The present Chairman and former CEO of Nestlé, the leading producer of edible products in the world, deems that the appropriate response to our international water concerns is privatization and market domination. In a recent interview, he denotes that “access to water is not a public right”.
While water is not the rarest of elements, it is the most crucial to our survival. Approximately one-sixth of the worldwide population does not have adequate access to clean drinking water. Even though the global water supply is sustainable for the time being, its equitability is quickly declining because of misuse and privatization ploys similar to Coca-Cola and Nestle. Scientists have confirmed that by the year 2025 two-thirds of the world’s population will inhabit water-stressed areas.
While Peter Brabeck believes that water should only be distributed at “market value”, the United Nations has an opposing take on the matter; confirming that clean water is, in fact, a basic human right.
Such controversies are not new to the Nestle franchise, as they currently maintain the principle privatization of water spanning from India, Poland, and Canada. Since gaining explosive negativity from the internet, Nestle has added a conflicting message to their corporate policies signifying,” all people to have access to clean water to meet their basic human needs.” However, they continue to actively pursue privatization of the Guarani Aquifer, the second largest aquifer system in the world.
The obliteration of water sources, joint with discriminatory access, has left most Latin Americans “water poor.”Millions live without admittance to hygienic water at all. While the region’s obtainable resources could provide each person with close to 110,500 cubic feet of water every year, the standard inhabitant has access to only 1,010 cubic feet per year. This compares to North America’s yearly average of 4,160 cubic feet and Europe’s 2,255.6. With such water deprivation there is simply no room for Nestle’s unethical corporate priorities.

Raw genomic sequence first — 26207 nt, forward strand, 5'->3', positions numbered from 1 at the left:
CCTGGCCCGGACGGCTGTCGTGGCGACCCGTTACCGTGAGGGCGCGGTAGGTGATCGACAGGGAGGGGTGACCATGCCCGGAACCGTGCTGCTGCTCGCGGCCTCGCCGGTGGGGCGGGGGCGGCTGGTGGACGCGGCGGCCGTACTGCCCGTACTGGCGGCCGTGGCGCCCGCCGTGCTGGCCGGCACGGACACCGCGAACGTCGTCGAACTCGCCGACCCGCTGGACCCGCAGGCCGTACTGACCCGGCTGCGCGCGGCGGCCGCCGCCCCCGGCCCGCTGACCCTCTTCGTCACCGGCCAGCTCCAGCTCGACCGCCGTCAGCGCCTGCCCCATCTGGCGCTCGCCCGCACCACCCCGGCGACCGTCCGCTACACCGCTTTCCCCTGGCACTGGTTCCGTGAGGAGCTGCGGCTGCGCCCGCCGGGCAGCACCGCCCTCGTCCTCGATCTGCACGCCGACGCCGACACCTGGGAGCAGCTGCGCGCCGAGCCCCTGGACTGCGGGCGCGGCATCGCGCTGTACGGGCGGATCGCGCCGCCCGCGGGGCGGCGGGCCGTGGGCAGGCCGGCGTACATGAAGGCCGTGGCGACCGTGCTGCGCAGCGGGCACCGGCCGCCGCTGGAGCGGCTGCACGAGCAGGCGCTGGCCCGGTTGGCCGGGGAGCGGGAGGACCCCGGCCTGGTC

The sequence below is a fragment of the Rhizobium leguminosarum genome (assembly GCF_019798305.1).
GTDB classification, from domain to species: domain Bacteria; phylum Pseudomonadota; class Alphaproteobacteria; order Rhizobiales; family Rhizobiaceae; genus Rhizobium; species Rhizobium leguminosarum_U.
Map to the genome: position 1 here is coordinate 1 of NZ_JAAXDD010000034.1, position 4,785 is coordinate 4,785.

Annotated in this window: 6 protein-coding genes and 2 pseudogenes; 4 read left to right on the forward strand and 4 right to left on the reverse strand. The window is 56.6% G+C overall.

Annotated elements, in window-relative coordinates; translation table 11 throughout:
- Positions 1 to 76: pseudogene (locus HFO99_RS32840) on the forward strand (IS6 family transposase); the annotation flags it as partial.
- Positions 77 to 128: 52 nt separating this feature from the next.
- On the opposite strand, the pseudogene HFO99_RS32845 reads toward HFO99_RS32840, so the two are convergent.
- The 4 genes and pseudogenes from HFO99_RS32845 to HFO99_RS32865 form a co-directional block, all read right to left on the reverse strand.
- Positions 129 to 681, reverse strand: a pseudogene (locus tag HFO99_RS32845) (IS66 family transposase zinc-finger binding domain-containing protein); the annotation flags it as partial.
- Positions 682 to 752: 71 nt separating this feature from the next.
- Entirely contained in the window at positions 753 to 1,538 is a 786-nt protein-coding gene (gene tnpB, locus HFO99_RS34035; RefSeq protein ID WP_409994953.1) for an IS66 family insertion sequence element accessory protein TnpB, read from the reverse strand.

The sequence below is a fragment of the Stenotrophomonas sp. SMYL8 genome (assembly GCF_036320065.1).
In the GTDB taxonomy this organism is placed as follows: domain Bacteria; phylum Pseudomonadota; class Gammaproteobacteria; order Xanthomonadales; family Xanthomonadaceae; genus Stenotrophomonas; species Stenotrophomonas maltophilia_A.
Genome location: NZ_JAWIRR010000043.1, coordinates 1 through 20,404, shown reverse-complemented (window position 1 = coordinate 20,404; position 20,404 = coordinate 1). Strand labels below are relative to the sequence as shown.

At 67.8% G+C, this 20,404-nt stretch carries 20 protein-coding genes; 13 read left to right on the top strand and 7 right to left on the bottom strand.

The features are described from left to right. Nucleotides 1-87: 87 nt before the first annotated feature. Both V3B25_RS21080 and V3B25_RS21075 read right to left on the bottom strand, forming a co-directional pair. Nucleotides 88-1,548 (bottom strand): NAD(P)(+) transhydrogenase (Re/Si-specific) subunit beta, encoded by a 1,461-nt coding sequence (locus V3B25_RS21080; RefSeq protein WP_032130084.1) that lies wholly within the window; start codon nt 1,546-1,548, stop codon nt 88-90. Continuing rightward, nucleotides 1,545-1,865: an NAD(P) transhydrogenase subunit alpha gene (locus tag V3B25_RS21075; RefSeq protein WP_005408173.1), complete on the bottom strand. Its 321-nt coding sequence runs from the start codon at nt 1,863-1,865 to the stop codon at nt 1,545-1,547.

Over the last decade, there has been an influx of private corporations, such as Nestle, who have exacerbated the water scarcity and inequality. Private water companies, determined to take advantage of Latin America’s water crisis, are operating or planning to operate in most countries of the region, including Argentina, Bolivia, Brazil, Chile, Colombia, Dominican Republic, Ecuador, El Salvador, Honduras, Mexico, Nicaragua, Panama, Peru, and Uruguay.
Unfortunately, Nestle has proven in previous years that privatization is not a sustainable target for the majority of countries. Their track record with bottling operations in countries such as India, speaks for itself resulting in water shortages and the creation of unnecessary pollution. Their inability to maintain a healthy environment for the people while developing their business has become a common topic of discussion within university curriculum to clearly outline the effects of element degradation.
Human rights are a vital priority, meaning that all water is primarily a human right, and secondly a resource for development in line with our obligation to live sustainably. It is without a doubt our responsibility as a human race to provide all with sufficient water before considering the selfish wants of multi-billion dollar corporations.